Album Review: If Blue Could Be Happiness, by Florist
by Daria Cenedella on October 9, 2017
Posted in: Album Review
Opening with the sound of a sunrise, humming and gentle like morning air, If Blue Could Be Happiness doesn’t ask much at first listen. It is space, which Florist’s singer and songwriter Emily Sprague uses to invite and share vulnerable parts of herself. Accompanying these soft acoustics, early on, we hear Sprague admit “I’m just keeping track of my mental state” and acknowledges being “terrified together in this terrifying time.” Their honesty and the calmness with which these lines are sung quickly compels you to open something in yourself, but with the cautious care of someone who is healing, too. The pacing of this album is forgiving, making it one worth listening to on loop. (And at just over a half-hour, you’ll find it tough not to give it another spin as soon as you’re done.)
And I know I love you, blue,
It’s the color of my heart
And it’s been there all along
And I’ll keep it after death.
The last time I lost someone significant, I immediately found myself reading into the atmosphere—thundery, grey overcast sky, rain—that was too like a movie setting to be real. I spent moments alone in the driveway, feeling the rain move in before I allowed myself to hear my mother asking me to come inside where my aunt had been spending her final days. I immediately wanted so badly to read the whole of it like a poem, prematurely eulogizing from the weight of the grey world.
Florist’s breezy acoustics are overlaid with raw lyrics exploring death in a setting that feels like an open meadow: calm and natural with the possibility for loneliness. Not quite grey, but varying blues. Sprague brilliantly crafts an album of feeling out our connections to natural landscapes and the people who have existed (and continue to exist, in memory) in those spaces. Memory has a stronghold on each track, lending an air of longing and heartache, “’Cause I only love you more / when I’m looking for home.” There is longing, desire, lack, loss, and the fidgeting discomfort of aftermath all as subject matter—none of which is felt in the twinkling synths and cradling chimes layered atop Sprague’s quiet guitar. Feeling is necessary, and therefore handled with the utmost care, facilitated in music that holds you.
“Glowing Brightly” sways, floating in omniscience. Exploration of place is central to the piece, picking you up and transporting you to grand and tiny moments through what Sprague displays as pointed memories. Spacey percussion in “Understanding Light” brings you to a deep mental place that fluctuates between images and memories, turning “blueness” into a physical space, stringing you along a wire of bobbing acoustic guitar. “Thank You Light” is a respite, and you can feel the sigh of the album embedded in this track before delving into the curiosity and heart-aching repetition of “If blue could be happiness, then that’s all I’d want,” on the title track.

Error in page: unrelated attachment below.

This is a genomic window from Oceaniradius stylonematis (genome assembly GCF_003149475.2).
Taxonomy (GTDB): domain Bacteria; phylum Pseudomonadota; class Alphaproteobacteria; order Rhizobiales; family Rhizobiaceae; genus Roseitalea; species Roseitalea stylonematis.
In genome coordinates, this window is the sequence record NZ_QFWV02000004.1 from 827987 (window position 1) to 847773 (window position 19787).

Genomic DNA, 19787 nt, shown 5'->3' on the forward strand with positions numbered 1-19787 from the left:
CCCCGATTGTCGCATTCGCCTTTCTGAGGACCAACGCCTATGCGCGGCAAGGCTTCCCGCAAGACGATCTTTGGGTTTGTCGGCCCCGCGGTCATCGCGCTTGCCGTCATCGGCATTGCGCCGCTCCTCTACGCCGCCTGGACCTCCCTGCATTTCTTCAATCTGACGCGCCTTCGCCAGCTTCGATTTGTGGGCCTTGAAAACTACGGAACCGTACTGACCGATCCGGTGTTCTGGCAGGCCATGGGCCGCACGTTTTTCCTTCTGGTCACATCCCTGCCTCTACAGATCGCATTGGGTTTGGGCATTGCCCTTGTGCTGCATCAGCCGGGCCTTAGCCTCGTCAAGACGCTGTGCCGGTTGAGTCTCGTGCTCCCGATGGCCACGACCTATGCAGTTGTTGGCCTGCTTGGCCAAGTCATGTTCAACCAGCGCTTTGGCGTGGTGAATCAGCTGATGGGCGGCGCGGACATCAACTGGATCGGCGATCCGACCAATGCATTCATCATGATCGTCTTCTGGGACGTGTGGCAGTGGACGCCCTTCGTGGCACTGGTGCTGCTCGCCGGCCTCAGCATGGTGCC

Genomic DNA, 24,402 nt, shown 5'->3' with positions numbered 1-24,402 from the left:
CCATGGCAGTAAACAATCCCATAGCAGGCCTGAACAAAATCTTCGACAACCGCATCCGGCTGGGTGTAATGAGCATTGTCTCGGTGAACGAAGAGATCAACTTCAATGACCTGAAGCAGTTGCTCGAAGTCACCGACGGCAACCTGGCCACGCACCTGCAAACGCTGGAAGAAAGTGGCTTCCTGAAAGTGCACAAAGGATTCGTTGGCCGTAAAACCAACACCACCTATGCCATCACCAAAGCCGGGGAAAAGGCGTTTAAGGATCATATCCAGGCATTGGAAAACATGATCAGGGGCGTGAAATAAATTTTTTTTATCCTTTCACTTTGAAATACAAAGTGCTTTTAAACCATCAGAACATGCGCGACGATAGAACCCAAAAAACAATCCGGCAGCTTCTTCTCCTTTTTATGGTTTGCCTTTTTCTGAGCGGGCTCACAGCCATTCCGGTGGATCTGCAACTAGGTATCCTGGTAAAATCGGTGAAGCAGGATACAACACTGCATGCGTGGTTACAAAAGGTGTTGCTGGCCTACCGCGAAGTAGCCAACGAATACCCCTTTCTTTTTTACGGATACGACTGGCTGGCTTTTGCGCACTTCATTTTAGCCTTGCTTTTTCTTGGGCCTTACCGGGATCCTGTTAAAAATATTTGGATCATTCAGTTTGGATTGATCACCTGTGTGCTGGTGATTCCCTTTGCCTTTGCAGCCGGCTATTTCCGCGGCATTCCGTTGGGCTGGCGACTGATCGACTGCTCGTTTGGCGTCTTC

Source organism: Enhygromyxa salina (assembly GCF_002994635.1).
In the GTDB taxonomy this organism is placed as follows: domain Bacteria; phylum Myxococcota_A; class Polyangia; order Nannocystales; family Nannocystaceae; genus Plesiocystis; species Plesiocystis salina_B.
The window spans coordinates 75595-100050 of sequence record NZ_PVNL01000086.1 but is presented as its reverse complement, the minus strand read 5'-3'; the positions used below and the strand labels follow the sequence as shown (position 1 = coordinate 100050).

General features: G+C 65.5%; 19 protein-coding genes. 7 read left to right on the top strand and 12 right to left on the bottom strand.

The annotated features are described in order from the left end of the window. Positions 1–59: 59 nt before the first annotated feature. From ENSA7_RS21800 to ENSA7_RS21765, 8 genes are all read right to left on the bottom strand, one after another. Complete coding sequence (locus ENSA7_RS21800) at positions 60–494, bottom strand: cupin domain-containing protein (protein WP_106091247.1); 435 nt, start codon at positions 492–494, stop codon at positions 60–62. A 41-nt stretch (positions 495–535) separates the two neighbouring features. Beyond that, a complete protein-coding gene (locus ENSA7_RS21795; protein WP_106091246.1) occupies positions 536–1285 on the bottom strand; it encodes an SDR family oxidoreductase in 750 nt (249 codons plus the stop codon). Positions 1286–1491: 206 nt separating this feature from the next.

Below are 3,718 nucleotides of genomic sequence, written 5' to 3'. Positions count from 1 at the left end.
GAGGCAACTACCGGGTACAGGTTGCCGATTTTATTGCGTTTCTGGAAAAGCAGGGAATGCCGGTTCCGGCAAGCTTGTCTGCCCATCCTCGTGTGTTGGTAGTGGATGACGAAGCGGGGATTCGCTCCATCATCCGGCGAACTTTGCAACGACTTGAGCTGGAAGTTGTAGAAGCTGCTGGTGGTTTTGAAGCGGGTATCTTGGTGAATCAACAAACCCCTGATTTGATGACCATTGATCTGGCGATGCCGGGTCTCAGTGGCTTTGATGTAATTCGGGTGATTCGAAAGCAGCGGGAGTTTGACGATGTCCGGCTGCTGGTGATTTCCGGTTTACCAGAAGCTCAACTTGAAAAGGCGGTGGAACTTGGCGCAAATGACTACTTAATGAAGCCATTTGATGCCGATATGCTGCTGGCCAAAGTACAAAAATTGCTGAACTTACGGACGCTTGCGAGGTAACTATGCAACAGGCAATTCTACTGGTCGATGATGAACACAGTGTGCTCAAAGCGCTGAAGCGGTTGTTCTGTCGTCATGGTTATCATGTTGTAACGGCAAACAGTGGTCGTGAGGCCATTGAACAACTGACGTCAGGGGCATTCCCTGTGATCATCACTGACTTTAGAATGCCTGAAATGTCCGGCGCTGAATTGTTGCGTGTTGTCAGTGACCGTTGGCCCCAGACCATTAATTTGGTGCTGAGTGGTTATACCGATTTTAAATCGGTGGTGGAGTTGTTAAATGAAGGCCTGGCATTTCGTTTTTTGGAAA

The soft watercolor of blue is a backdrop throughout, welcoming listeners to feel fully. What is blue if not omniscient, quiet, somber, and open? There is something attractive about blue despite its melancholy, which Sprague thumbs the possibilities of in their lilting and bare vocals. We see the violet of love; “the blue that always takes me home;” the ache of not being able to transcend the album title’s “what if” with the yearning for a bona fide happiness; a light that moves from yellow to blue as time passes.
Why can’t I find a place to hide from the darkness?
I want to live in the blueness.
Sprague crafts the perfect musical companion to author and poet Maggie Nelson’s “Bluets,” exploring associations we have with color—specifically blue, saturated with the notion of sadness. How else can blue make you feel, and, further, how can we explore color in words and sounds?
If Blue Could Be Happiness embodies art’s companionship, feeling as if you are hearing and being heard all at once. Its sounds are contemplative and sweet—its lines could be spoken to you through sustained eye contact, though you know you are not the one being addressed. It is a longing for home, and the building of a shelter. For an unusually warm autumn, Florist brings us a soothing album that accepts and celebrates warmth where it’s unexpected. The album’s “if” is the hope in the exploration; how to construct a happiness around blueness, and how to mourn with every shade: from sun beams to dark greys.
Do you want to join the road of my life?
Best tracks: Blue Mountain Road, What I Wanted to Hold, Eyes in the Sun, Glowing Brightly
RIYL: Free Cake for Every Creature, Emily Yacina, Frankie Cosmos, Adult Mom